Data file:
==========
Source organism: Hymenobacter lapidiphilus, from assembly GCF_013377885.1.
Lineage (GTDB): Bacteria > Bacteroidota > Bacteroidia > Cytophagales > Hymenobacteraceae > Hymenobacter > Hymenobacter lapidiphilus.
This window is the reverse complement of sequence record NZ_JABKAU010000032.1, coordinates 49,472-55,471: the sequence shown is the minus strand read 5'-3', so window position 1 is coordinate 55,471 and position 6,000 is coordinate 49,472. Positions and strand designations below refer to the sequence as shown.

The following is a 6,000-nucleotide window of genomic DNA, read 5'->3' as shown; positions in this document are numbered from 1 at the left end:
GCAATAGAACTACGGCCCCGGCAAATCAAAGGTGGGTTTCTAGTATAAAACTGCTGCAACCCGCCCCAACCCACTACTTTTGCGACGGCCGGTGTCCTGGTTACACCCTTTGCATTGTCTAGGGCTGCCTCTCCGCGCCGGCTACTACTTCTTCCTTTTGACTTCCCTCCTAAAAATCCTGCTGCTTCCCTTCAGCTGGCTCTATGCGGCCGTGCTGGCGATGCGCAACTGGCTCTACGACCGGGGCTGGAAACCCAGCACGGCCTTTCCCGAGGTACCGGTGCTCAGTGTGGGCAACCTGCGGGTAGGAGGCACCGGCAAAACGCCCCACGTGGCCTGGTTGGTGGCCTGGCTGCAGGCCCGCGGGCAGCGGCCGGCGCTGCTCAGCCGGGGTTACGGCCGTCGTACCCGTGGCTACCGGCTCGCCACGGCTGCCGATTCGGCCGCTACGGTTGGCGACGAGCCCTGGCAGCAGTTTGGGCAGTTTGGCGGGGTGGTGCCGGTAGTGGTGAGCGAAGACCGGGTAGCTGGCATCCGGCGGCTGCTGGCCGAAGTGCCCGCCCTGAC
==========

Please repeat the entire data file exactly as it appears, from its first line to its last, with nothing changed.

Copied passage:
Source organism: Hymenobacter lapidiphilus, from assembly GCF_013377885.1.
Lineage (GTDB): Bacteria > Bacteroidota > Bacteroidia > Cytophagales > Hymenobacteraceae > Hymenobacter > Hymenobacter lapidiphilus.
This window is the reverse complement of sequence record NZ_JABKAU010000032.1, coordinates 49,472-55,471: the sequence shown is the minus strand read 5'-3', so window position 1 is coordinate 55,471 and position 6,000 is coordinate 49,472. Positions and strand designations below refer to the sequence as shown.

The following is a 6,000-nucleotide window of genomic DNA, read 5'->3' as shown; positions in this document are numbered from 1 at the left end:
GCAATAGAACTACGGCCCCGGCAAATCAAAGGTGGGTTTCTAGTATAAAACTGCTGCAACCCGCCCCAACCCACTACTTTTGCGACGGCCGGTGTCCTGGTTACACCCTTTGCATTGTCTAGGGCTGCCTCTCCGCGCCGGCTACTACTTCTTCCTTTTGACTTCCCTCCTAAAAATCCTGCTGCTTCCCTTCAGCTGGCTCTATGCGGCCGTGCTGGCGATGCGCAACTGGCTCTACGACCGGGGCTGGAAACCCAGCACGGCCTTTCCCGAGGTACCGGTGCTCAGTGTGGGCAACCTGCGGGTAGGAGGCACCGGCAAAACGCCCCACGTGGCCTGGTTGGTGGCCTGGCTGCAGGCCCGCGGGCAGCGGCCGGCGCTGCTCAGCCGGGGTTACGGCCGTCGTACCCGTGGCTACCGGCTCGCCACGGCTGCCGATTCGGCCGCTACGGTTGGCGACGAGCCCTGGCAGCAGTTTGGGCAGTTTGGCGGGGTGGTGCCGGTAGTGGTGAGCGAAGACCGGGTAGCTGGCATCCGGCGGCTGCTGGCCGAAGTGCCCGCCCTGAC